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Tokyo-based band cero’s Shohei Takagi looks back on their five years



The music and camping festival “FUJI & SUN ’23” will take place in Shizuoka’s Mt. Fuji Children’s World on May 13th and 14th. With the concept “Learn and live with Mt. Fuji,” this year marks its fourth installment and the festival provides borderless music and culture at the bottom of the mountain. In addition, a wide range of leisure activities are also available, which offers a sense of community.

cero, a Tokyo-based three-piece band, will return to the festival as the headliner on Saturday. The band will also release e o, their first album in five years, this May. So this is the perfect opportunity to catch the latest version of the band since they last performed at FUJI & SUN four years ago. Described the new album as “almost self-titled album” by the band’s frontman Shohei Takagi, NiEW spoke to him on their latest album, their first performance at FUJI & SUN, and the post-pandemic era.

Pursuing cero’s identity even further

– Let’s start with your new album e o, the first album in five years. “Fdf” is the oldest song of the album, released in February 2020. But the album production had to pause during the state of emergency. So I suppose August of 2021, when “Nemesis” was released, was the actual start of the album?

Takagi: You are right. Fdf” was released a little after “Polly Life Multi Soul” and I thought, “It’s about time to start moving a little again,” but that song itself was the first time for cero to deliver music without physical media such as CDs or records. But that song itself was the first time for cero to deliver music without a physical medium such as CDs or records. We have been living in a physical world for so long that releasing a song without a physical medium is a bit old-fashioned, and although no one would write a song like this again, it was something like “Thank you for the physicality”.lol

– I sensed that from the lyrics and the album cover.

Takagi: The first thing that changed with Pandemic was the style of production. Up until now, we had the image of someone making a demo and then writing it up in the recording studio, and “Fdf” was originally a song that was created from a demo made by Mr. Arauchi.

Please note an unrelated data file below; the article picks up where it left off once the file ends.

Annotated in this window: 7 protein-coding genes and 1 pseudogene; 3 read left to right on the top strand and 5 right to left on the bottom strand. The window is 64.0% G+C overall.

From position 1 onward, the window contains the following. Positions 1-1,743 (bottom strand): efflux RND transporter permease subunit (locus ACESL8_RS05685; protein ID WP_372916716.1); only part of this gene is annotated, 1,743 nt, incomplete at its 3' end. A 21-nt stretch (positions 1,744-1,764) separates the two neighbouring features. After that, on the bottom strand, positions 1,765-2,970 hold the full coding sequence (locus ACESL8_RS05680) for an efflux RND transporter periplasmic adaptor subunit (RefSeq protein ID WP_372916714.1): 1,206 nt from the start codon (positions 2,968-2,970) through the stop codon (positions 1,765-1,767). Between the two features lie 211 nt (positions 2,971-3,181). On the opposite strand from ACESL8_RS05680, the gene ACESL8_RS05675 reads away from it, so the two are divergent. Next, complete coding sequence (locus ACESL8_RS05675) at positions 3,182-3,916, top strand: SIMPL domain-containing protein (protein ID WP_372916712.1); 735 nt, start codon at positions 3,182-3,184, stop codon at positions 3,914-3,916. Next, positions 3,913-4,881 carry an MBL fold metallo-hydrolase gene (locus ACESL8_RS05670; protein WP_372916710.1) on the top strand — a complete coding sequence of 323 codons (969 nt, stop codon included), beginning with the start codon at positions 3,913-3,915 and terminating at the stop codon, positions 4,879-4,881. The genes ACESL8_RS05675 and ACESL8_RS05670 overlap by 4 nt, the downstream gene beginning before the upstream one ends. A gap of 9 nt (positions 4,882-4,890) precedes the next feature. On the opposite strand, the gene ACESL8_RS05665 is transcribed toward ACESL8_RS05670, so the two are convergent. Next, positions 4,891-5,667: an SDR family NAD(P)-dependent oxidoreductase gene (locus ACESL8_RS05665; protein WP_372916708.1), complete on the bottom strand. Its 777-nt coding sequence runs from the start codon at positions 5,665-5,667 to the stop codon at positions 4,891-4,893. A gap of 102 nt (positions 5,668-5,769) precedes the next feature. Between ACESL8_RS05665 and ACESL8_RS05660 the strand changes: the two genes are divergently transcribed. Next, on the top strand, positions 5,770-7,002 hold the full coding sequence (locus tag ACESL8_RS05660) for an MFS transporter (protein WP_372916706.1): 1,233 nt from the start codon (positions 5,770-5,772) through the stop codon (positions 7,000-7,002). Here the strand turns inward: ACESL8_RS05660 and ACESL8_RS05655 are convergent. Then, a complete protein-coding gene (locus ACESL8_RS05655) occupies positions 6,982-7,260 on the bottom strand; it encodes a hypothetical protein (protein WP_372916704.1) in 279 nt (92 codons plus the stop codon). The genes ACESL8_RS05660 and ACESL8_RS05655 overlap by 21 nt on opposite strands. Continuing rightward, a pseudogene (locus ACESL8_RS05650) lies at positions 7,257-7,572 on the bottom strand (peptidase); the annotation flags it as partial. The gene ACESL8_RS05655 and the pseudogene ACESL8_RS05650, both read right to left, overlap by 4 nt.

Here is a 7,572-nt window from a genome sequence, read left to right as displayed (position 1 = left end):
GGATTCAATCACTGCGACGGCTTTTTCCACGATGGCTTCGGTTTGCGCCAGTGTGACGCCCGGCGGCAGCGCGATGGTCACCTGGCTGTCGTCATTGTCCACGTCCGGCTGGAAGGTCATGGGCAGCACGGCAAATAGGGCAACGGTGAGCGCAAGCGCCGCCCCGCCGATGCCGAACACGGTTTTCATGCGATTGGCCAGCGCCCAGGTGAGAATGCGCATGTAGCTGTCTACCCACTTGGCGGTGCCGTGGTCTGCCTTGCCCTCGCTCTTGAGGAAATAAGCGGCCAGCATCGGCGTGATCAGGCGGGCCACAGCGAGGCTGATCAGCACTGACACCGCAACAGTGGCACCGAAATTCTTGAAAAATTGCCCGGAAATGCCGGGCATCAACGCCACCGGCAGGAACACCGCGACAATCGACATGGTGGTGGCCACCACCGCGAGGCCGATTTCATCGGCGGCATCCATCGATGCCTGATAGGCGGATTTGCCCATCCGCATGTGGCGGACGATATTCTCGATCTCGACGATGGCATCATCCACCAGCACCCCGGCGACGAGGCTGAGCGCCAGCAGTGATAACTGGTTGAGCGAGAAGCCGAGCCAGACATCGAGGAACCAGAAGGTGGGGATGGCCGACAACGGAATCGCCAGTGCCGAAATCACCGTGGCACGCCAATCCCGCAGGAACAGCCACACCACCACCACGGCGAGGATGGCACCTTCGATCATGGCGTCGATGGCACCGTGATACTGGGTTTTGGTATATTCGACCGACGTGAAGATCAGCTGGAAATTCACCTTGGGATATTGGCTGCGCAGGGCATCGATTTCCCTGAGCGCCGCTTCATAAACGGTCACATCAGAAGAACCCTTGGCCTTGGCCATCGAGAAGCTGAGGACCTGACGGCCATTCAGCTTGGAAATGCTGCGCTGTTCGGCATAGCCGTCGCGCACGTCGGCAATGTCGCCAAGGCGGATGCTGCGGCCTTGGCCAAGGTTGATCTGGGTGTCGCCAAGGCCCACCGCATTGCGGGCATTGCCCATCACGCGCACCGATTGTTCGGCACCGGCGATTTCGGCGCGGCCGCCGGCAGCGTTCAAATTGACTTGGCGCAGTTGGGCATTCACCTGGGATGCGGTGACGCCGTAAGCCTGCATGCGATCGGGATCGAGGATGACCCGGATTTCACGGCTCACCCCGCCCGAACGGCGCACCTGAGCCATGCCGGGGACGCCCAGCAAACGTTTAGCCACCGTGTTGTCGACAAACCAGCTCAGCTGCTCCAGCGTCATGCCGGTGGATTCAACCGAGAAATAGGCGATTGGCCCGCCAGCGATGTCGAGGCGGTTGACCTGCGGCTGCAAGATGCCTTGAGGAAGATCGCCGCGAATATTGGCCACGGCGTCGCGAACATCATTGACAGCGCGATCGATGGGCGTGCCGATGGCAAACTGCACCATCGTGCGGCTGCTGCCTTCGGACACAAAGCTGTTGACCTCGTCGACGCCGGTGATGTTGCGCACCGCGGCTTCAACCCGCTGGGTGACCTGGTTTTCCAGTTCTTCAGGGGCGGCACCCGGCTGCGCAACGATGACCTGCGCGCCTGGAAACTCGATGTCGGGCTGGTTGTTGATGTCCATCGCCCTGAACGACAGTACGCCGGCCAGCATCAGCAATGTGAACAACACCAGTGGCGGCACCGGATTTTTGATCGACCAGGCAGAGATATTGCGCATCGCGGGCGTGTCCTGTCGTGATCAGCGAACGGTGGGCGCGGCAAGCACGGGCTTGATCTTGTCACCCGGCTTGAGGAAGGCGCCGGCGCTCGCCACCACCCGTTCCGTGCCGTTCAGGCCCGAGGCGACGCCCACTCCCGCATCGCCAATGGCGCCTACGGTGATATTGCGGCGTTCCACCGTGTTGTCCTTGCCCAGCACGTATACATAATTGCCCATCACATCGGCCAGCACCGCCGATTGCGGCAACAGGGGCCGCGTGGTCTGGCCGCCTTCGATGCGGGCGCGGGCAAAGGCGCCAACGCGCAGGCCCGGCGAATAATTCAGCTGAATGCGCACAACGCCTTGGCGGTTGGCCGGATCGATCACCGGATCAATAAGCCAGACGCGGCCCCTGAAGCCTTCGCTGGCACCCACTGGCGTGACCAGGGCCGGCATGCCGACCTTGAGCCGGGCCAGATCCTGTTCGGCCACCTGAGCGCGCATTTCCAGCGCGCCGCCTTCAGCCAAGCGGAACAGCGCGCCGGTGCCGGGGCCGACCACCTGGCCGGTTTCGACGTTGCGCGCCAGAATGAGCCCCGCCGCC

However, I released my solo just before the pandemic, followed by Arauchi’s and Hashimoto’s solos, so I thought that the “someone else taking the initiative in creating” method had come to an end for the time being.I thought that in order to further explore the cero style, it would be more important for the three of us to “get together and create”.

A Tokyo-based band formed in 2004. The three members are Shohei Takagi, Tasuku Arauchi, and Tsubasa Hashimoto. Each of the three composes, arranges, and produces their own music, and they also conduct live performances and music production with supporting members. They have both musical pleasure and storytelling skills, and their future releases and live performances always attract attention.

– I see.

Takagi: So we decided to set up a simple studio in an apartment in Kichijoji where Hashimoto used to live. “Nemesis” was the first thing we started working on.

Takagi: For this song, I started with a melody that I had blasted into my phone, and we all expanded the idea little by little. We repeated the process of just getting together and creating without any particular plan. The songs on this album all went through that process.

– So, getting together was necessary even during the pandemic rather than online meetings?

Takagi: Just before the coronavirus pandemic, I visited Mr. Arauchi’s house to work with him for a few days on some music projects, and we had a great time working together smoothly and fluidly. From this experience, I realized that the first thing we needed was a “place to gather”. I felt that as long as we had a place, something would naturally come together, so we came to the conclusion that we would build a base of operations.

Shohei Takagi



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